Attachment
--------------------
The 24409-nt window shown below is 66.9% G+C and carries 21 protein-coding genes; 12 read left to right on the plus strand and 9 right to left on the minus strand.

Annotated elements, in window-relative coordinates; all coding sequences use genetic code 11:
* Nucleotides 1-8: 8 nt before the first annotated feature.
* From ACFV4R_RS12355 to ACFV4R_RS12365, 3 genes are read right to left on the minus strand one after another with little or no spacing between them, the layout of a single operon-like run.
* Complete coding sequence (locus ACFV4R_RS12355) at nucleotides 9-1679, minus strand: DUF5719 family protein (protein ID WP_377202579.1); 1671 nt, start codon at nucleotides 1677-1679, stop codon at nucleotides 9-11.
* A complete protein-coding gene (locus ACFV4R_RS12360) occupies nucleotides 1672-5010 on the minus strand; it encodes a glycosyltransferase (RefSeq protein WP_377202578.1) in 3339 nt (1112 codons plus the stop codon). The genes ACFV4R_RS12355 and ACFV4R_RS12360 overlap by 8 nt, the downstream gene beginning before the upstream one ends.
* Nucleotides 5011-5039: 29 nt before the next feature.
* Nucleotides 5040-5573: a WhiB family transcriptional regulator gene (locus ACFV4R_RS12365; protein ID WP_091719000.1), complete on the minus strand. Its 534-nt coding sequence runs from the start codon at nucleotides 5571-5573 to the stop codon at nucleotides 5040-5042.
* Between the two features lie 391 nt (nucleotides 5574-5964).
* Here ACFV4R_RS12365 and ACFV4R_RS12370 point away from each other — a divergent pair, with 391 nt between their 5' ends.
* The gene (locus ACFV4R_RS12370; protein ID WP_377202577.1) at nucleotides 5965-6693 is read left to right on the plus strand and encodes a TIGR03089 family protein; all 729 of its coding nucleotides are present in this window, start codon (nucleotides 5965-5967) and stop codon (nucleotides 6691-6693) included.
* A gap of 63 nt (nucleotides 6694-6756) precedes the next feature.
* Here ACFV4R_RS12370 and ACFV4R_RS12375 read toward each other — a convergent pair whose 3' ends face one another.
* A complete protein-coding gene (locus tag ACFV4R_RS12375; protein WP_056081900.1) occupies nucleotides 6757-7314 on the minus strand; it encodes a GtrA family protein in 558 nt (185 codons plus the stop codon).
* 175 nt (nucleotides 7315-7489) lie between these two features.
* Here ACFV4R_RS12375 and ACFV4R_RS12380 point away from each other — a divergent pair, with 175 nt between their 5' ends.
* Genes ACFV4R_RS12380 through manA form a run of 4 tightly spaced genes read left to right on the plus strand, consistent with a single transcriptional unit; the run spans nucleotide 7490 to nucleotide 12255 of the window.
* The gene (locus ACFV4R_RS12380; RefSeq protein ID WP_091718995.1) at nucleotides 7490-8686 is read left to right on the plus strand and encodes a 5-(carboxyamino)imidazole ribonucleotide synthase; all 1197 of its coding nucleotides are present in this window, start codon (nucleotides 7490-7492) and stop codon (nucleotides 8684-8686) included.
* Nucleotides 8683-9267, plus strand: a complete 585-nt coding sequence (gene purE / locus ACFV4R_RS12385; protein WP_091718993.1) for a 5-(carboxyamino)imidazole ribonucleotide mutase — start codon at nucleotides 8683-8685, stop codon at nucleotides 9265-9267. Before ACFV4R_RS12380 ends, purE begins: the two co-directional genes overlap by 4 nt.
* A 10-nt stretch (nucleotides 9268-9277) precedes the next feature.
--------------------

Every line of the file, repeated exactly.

The 24409-nt window shown below is 66.9% G+C and carries 21 protein-coding genes; 12 read left to right on the plus strand and 9 right to left on the minus strand.

Annotated elements, in window-relative coordinates; all coding sequences use genetic code 11:
* Nucleotides 1-8: 8 nt before the first annotated feature.
* From ACFV4R_RS12355 to ACFV4R_RS12365, 3 genes are read right to left on the minus strand one after another with little or no spacing between them, the layout of a single operon-like run.
* Complete coding sequence (locus ACFV4R_RS12355) at nucleotides 9-1679, minus strand: DUF5719 family protein (protein ID WP_377202579.1); 1671 nt, start codon at nucleotides 1677-1679, stop codon at nucleotides 9-11.
* A complete protein-coding gene (locus ACFV4R_RS12360) occupies nucleotides 1672-5010 on the minus strand; it encodes a glycosyltransferase (RefSeq protein WP_377202578.1) in 3339 nt (1112 codons plus the stop codon). The genes ACFV4R_RS12355 and ACFV4R_RS12360 overlap by 8 nt, the downstream gene beginning before the upstream one ends.
* Nucleotides 5011-5039: 29 nt before the next feature.
* Nucleotides 5040-5573: a WhiB family transcriptional regulator gene (locus ACFV4R_RS12365; protein ID WP_091719000.1), complete on the minus strand. Its 534-nt coding sequence runs from the start codon at nucleotides 5571-5573 to the stop codon at nucleotides 5040-5042.
* Between the two features lie 391 nt (nucleotides 5574-5964).
* Here ACFV4R_RS12365 and ACFV4R_RS12370 point away from each other — a divergent pair, with 391 nt between their 5' ends.
* The gene (locus ACFV4R_RS12370; protein ID WP_377202577.1) at nucleotides 5965-6693 is read left to right on the plus strand and encodes a TIGR03089 family protein; all 729 of its coding nucleotides are present in this window, start codon (nucleotides 5965-5967) and stop codon (nucleotides 6691-6693) included.
* A gap of 63 nt (nucleotides 6694-6756) precedes the next feature.
* Here ACFV4R_RS12370 and ACFV4R_RS12375 read toward each other — a convergent pair whose 3' ends face one another.
* A complete protein-coding gene (locus tag ACFV4R_RS12375; protein WP_056081900.1) occupies nucleotides 6757-7314 on the minus strand; it encodes a GtrA family protein in 558 nt (185 codons plus the stop codon).
* 175 nt (nucleotides 7315-7489) lie between these two features.
* Here ACFV4R_RS12375 and ACFV4R_RS12380 point away from each other — a divergent pair, with 175 nt between their 5' ends.
* Genes ACFV4R_RS12380 through manA form a run of 4 tightly spaced genes read left to right on the plus strand, consistent with a single transcriptional unit; the run spans nucleotide 7490 to nucleotide 12255 of the window.
* The gene (locus ACFV4R_RS12380; RefSeq protein ID WP_091718995.1) at nucleotides 7490-8686 is read left to right on the plus strand and encodes a 5-(carboxyamino)imidazole ribonucleotide synthase; all 1197 of its coding nucleotides are present in this window, start codon (nucleotides 7490-7492) and stop codon (nucleotides 8684-8686) included.
* Nucleotides 8683-9267, plus strand: a complete 585-nt coding sequence (gene purE / locus ACFV4R_RS12385; protein WP_091718993.1) for a 5-(carboxyamino)imidazole ribonucleotide mutase — start codon at nucleotides 8683-8685, stop codon at nucleotides 9265-9267. Before ACFV4R_RS12380 ends, purE begins: the two co-directional genes overlap by 4 nt.
* A 10-nt stretch (nucleotides 9268-9277) precedes the next feature.